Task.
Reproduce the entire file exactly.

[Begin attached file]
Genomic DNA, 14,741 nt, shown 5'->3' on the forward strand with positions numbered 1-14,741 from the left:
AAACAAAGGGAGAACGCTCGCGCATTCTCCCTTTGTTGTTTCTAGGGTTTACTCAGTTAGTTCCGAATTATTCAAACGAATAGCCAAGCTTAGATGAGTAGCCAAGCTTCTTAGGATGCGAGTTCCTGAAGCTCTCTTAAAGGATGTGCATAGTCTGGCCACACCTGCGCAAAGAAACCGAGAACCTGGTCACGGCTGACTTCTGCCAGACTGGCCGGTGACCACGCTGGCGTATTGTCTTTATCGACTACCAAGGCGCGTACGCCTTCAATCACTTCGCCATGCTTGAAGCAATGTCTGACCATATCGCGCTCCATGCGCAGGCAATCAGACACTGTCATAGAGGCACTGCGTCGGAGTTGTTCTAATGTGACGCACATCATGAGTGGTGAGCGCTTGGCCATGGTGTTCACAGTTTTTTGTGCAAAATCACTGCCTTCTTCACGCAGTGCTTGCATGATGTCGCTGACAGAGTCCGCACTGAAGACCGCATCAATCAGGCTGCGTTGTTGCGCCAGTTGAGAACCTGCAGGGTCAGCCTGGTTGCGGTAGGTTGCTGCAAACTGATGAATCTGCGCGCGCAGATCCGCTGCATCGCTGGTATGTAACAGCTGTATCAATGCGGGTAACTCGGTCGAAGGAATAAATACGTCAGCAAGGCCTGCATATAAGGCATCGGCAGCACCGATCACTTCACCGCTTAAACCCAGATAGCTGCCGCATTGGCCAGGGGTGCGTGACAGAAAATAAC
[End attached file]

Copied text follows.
Genomic DNA, 14,741 nt, shown 5'->3' on the forward strand with positions numbered 1-14,741 from the left:
AAACAAAGGGAGAACGCTCGCGCATTCTCCCTTTGTTGTTTCTAGGGTTTACTCAGTTAGTTCCGAATTATTCAAACGAATAGCCAAGCTTAGATGAGTAGCCAAGCTTCTTAGGATGCGAGTTCCTGAAGCTCTCTTAAAGGATGTGCATAGTCTGGCCACACCTGCGCAAAGAAACCGAGAACCTGGTCACGGCTGACTTCTGCCAGACTGGCCGGTGACCACGCTGGCGTATTGTCTTTATCGACTACCAAGGCGCGTACGCCTTCAATCACTTCGCCATGCTTGAAGCAATGTCTGACCATATCGCGCTCCATGCGCAGGCAATCAGACACTGTCATAGAGGCACTGCGTCGGAGTTGTTCTAATGTGACGCACATCATGAGTGGTGAGCGCTTGGCCATGGTGTTCACAGTTTTTTGTGCAAAATCACTGCCTTCTTCACGCAGTGCTTGCATGATGTCGCTGACAGAGTCCGCACTGAAGACCGCATCAATCAGGCTGCGTTGTTGCGCCAGTTGAGAACCTGCAGGGTCAGCCTGGTTGCGGTAGGTTGCTGCAAACTGATGAATCTGCGCGCGCAGATCCGCTGCATCGCTGGTATGTAACAGCTGTATCAATGCGGGTAACTCGGTCGAAGGAATAAATACGTCAGCAAGGCCTGCATATAAGGCATCGGCAGCACCGATCACTTCACCGCTTAAACCCAGATAGCTGCCGCATTGGCCAGGGGTGCGTGACAGAAAATAAC